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**Data-flow Analysis**

**Idea**

Data-flow analysis derives information about the dynamic behavior of a program by only examining the static code**Examples:-**

- How many registers do we need for the program on the right?
- Easy bound: the number of variables used (3)
- Better answer is found by considering the dynamic requirements of the program

**Liveness Analysis**

**➤ Definition:- **A variable is live at a particular point in the program if its value at that point will be used in the future (dead, otherwise).

∴ To compute liveness at a given point, we need to look into the future

**➤ Motivation:** Register Allocation

- A program contains an unbounded number of variables
- Must execute on a machine with a bounded number of registers
- Two variables can use the same register if they are never in use at the same time (i.e, never simultaneously live).

∴ Register allocation uses liveness information

**Liveness by Example**

**➤ What is the live range of b?**

- Variable b is read in statement 4, so b is live on the (3 → 4) edge
- Since statement 3 does not assign into b, b is also live on the (2→3) edge
- Statement 2 assigns b, so any value of b on the (1→2) and (5→ 2) edges are not needed, so b is dead along these edges b’s live range is (2→3→4)

**Liveness by Example (cont)**

**Live range of a**– a is live from (1→2) and again from (4→5→2) – a is dead from (2→3→4)**Live range of b**– b is live from (2→3→4)**Live range of c**– c is live from (entry→1→2→3→4→5→2, 5→6)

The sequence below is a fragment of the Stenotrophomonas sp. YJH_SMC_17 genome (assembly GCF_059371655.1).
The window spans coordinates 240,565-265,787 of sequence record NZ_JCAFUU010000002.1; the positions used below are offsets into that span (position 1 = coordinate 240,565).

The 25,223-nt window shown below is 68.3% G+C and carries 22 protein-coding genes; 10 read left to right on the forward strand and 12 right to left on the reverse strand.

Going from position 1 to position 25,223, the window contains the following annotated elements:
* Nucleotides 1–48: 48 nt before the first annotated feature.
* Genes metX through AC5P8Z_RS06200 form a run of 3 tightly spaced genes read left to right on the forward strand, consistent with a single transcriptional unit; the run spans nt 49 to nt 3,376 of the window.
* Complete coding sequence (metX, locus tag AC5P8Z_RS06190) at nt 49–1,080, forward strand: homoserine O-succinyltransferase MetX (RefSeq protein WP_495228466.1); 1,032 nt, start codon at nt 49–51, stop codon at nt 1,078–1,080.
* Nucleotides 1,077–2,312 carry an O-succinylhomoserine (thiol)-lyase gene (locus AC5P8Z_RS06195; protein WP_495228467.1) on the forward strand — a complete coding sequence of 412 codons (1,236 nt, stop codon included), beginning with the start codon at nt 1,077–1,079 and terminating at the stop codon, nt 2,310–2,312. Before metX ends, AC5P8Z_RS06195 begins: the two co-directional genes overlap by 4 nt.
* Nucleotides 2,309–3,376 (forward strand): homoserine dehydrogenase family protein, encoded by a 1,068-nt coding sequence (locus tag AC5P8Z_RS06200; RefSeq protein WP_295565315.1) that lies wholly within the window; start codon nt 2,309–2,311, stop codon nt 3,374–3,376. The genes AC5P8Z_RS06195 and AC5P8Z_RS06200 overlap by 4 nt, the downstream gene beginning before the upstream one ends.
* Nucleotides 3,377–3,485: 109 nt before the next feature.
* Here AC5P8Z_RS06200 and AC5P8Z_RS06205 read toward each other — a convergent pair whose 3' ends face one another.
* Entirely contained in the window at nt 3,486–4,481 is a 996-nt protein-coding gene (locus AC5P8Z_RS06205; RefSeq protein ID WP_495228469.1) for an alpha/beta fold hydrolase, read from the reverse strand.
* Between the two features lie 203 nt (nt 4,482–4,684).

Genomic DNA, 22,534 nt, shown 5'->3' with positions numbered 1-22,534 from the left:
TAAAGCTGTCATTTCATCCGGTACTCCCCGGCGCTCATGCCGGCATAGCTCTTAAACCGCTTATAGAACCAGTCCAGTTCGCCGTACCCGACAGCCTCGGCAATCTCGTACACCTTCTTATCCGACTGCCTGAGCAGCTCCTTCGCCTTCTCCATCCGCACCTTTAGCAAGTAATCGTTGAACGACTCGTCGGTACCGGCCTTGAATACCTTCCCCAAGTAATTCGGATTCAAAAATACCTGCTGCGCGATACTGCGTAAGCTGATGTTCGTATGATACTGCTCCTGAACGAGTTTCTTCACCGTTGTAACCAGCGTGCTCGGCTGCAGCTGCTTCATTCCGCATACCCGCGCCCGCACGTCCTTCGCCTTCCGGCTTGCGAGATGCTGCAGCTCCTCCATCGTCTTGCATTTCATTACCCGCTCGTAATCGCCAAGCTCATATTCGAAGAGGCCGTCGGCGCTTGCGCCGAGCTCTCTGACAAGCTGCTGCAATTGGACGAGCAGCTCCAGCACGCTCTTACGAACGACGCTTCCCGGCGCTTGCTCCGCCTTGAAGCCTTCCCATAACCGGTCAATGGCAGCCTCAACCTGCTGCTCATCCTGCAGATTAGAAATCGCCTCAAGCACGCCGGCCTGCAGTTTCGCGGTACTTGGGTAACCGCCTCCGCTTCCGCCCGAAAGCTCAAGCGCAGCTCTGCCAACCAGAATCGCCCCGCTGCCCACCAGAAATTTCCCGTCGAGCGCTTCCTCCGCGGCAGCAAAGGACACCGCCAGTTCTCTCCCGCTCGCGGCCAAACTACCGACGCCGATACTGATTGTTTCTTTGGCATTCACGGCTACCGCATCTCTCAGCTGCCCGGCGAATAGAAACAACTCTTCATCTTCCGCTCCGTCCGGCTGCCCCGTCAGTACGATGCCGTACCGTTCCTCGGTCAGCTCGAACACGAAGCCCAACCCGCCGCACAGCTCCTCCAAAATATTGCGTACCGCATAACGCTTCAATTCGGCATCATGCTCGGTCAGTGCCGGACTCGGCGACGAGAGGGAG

Variables a and b are never simultaneously live, so they can share a register

**Control Flow Graphs (CFGs)**

**➤ Definition:-** A CFG is a graph whose nodes represent program statements and whose directed edges represent control flow

**Examples**

1 a := 0

2 L1: b := a + 1

3 c := c + b

4 a := b * 2

5 if a < 9 goto L1

6 return c

**Terminology**

**➤ ****Flow Graph Terms**

- A CFG node has out-edges that lead to successor nodes and in-edges that come from predecessor nodes
- pred[n] is the set of all predecessors of node n succ[n] is the set of all successors of node n

**Examples**

- Out-edges of node 5: (5→6) and (5→2)
- succ[5] = {2,6}
- pred[5] = {4}
- pred[2] = {1,5}

**Uses and Defs**

**➤ Def (or definition)**

- An assignment of a value to a variable
- def[v] = set of CFG nodes that define variable v
- def[n] = set of variables that are defined at node n

**➤** **Use**

- A read of a variable’s value
- use[v] = set of CFG nodes that use variable v
- use[n] = set of variables that are used at node n

**➤** **More precise definition of liveness**

- A variable v is live on a CFG edge if

(1) ∃ a directed path from that edge to a use of v (node in use[v]), and

(2) that path does not go through any def of v (no nodes in def[v])

**The Flow of Liveness**

**➤** **Data-flow**

Liveness of variables is a property that flows through the edges of the CFG

**➤** **Direction of Flow**

- Liveness flows backwards through the CFG, because the behavior at future nodes determines liveness at a given node
- Consider a
- Consider b
- Later, we’ll see other properties that flow forward

**Liveness at Nodes**

**➤ We have liveness on edges**- How do we talk about liveness at nodes?

**➤ Two More Definitions**- A variable is live-out at a node if it is live on any of that node’s outedges

A variable is live-in at a node if it is live on any

**Computing Liveness**

**➤ Rules for computing liveness**